The rain continued on and off through the night but as I was packing the tent up patches of blue sky began to appear through the cloud and the forecast was for lighter wind. Hopefully today would be a better day.
I follow the coast for a bit before paddling northward out toward Stack Rocks, the outline of the camel can be clearly seen to the left of the rocks. The Little Haven ILB, out on a jolly, came over for a quick chat as I approached the rocks.
I don't know so much like a camel, more like the Loch Ness Monster. As I paddled around Stack Rocks numerous Shags and Gulls were taking advantage of the early morning sun.
Leaving Stack Rocks I paddle back across to the mainland and look Eastward with the Howney Stone in the foreground, then the headlands of Ticklas Point and Borough Head with Little Haven in the distance.
I stop in the SE corner of St Brides Bay just before the entrance to Little Haven and look back into the Goultrop Roads which is sheltered from the prevailing SW gales, hence the vegetation almost to the water's edge.
Carrying on I paddle across the small cove of Little Haven and then the larger expanse of sand of Broad Haven.
Just past Broad Haven there are some caves and arches to paddle to, but today the tide is too low so I have to paddle past these and the Sleek Stone, which is like a large pipe running into the sea.
As I paddle northward the cliffs grow in stature but look very crumbly in places. At Black Point there is a large arch, but again the tide is too low to access it from the small bay.
I paddle to the front of the arch and there is just enough water to paddle backwards through the arch and take a picture looking back out to sea.
As I approach the beach of Druidston Haven, the cliffs are no less impressive, but again don't look too safe especially in the top photo.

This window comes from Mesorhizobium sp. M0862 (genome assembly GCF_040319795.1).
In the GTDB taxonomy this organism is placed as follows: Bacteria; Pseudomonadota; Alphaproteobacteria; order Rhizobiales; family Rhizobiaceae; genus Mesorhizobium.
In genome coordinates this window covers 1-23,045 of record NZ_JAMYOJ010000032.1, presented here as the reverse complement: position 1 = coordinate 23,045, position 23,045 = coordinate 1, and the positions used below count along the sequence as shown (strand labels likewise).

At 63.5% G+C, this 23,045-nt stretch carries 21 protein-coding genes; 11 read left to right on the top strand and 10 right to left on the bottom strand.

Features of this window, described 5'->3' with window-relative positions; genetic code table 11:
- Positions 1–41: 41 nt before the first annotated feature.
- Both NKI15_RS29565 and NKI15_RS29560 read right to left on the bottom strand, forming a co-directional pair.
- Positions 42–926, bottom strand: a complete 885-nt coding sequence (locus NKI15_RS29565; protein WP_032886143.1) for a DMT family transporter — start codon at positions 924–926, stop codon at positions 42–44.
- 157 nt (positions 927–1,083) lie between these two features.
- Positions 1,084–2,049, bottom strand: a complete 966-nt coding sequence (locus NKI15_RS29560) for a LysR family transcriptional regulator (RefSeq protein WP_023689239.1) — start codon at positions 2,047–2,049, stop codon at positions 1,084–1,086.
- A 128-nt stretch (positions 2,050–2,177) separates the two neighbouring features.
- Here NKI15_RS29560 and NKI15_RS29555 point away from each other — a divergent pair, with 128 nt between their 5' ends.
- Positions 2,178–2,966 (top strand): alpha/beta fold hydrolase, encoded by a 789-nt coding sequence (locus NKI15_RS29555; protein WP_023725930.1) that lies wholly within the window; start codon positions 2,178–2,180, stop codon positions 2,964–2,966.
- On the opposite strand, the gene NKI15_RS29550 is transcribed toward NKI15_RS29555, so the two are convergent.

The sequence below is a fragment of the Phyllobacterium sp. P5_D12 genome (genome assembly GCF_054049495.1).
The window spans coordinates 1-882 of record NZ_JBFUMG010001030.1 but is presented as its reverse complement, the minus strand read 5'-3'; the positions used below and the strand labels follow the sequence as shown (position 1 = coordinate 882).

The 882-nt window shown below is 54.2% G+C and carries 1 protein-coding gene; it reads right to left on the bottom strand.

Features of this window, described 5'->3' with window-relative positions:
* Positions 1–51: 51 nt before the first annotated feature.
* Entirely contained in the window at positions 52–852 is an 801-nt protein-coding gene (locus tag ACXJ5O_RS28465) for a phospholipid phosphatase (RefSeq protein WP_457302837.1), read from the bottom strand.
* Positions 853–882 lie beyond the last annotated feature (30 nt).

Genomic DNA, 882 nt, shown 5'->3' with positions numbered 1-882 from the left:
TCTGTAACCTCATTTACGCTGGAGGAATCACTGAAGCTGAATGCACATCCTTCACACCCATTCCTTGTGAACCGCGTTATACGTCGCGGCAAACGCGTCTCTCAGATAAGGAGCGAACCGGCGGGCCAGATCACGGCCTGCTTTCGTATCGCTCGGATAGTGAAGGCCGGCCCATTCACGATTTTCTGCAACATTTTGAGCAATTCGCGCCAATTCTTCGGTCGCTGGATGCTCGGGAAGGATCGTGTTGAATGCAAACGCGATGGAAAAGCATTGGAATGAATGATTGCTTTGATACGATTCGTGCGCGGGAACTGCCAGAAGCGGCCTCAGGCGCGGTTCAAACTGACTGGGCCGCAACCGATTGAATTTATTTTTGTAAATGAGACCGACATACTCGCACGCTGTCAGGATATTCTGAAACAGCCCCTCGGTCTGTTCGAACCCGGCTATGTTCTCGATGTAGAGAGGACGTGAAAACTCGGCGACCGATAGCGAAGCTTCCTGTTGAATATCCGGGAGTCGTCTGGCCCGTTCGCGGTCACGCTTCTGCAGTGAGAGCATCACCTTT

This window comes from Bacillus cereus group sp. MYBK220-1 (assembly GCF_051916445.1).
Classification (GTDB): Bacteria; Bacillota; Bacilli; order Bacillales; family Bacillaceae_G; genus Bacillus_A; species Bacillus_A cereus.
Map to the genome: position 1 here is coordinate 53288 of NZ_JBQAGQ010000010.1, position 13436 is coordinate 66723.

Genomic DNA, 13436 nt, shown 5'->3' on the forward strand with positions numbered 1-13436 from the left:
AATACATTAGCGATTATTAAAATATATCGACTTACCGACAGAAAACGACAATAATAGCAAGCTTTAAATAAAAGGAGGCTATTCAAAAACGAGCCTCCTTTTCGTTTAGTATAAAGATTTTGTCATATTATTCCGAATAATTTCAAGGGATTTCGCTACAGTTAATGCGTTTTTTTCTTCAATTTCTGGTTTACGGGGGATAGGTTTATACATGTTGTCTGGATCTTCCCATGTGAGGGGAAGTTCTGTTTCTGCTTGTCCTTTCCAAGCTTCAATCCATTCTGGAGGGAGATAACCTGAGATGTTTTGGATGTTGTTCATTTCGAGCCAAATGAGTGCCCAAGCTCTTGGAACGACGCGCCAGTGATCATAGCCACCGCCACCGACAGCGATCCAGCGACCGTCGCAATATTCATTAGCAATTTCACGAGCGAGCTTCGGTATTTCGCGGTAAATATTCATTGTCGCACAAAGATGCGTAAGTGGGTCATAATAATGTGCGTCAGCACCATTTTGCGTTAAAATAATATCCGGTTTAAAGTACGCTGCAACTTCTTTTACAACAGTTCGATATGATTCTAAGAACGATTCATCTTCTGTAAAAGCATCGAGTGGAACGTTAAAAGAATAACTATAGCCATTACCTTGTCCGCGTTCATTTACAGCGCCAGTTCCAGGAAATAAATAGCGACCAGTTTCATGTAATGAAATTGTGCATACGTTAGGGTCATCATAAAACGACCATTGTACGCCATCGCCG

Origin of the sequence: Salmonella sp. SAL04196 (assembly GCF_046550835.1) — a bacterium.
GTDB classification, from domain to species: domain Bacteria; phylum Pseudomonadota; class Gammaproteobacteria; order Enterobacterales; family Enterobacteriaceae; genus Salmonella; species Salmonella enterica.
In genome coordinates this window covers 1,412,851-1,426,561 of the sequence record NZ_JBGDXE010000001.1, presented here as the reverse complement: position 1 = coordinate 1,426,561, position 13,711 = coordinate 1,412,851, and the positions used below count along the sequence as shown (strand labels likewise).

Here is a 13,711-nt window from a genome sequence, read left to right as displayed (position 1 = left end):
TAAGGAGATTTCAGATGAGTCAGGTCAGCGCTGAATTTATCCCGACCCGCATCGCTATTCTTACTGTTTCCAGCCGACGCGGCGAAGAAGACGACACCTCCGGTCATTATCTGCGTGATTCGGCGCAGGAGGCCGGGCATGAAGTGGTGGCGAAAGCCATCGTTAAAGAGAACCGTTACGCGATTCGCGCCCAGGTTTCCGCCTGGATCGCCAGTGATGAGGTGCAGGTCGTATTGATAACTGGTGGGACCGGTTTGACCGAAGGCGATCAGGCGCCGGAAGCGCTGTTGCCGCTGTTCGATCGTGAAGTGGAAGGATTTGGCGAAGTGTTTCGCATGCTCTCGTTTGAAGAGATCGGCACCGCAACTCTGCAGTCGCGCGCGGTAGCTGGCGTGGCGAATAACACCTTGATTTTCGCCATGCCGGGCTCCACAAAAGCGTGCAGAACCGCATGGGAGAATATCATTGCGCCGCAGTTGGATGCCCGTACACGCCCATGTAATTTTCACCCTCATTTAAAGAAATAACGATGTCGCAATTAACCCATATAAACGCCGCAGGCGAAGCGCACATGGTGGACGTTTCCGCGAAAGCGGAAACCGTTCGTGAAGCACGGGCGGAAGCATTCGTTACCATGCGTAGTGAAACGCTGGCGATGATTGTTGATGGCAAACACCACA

Passing Nolton Haven and then Rickets Head I have a 2.5 nautical mile paddle across the vast expanse of the sandy beach of Newgale until I reach the NE corner of St Brides Bay.
I now start paddling Westward past the headland of Dinas Fach and Dinas Fawr with the small island of Green Scar marking the entrace to Solva, well on the homeward stretch now.
I paddle between Green Scar and the entrace to Solva harbour where the tide is right out, it should be just right to see the wrecks about a mile further on.
The tide is just right to see what remains of the most intact of the 3 tugs that were wrecked in October 1981. The tug has broken into 3 pieces but the name of their home port, Liverpool, is still clearly visible on the stern section.
The massive engine block is still pretty intact but the bow is on it's side and starting to break up.
I paddle into Caer Bwdy bay where the distinctive coloured slate for St David's Cathedral was quarried, there is also a similar pipe shaped rock formation like the Sleek Stone near Broad Haven.
Paddling across the crowded Caerfai Bay I then head into St Non's Bay to the cliffs under St Non's Chapel said to be the birthplace of St David.
I paddle across the entrance of the small harbour of Porth Clais and when I round the headland of Carreg Fran the South of Ramsey Island comes clearly into view.
I paddle into Ramsey Sound at the small period of slack water but as I approach St John's Point, althought flat clam my speed picks up as the Northerly Flood tide starts to flow.
It is only a short paddle to Porthsele to end a paddle of 19.5 nautical miles (36km or 22.5 miles) in much better conditions today.
A cracking 3 days of paddling covering a lot of the Mid Pembrokeshire coastline in varying weather conditions with a total distance of 57.5 nautical miles (approx 108 km or 67 miles).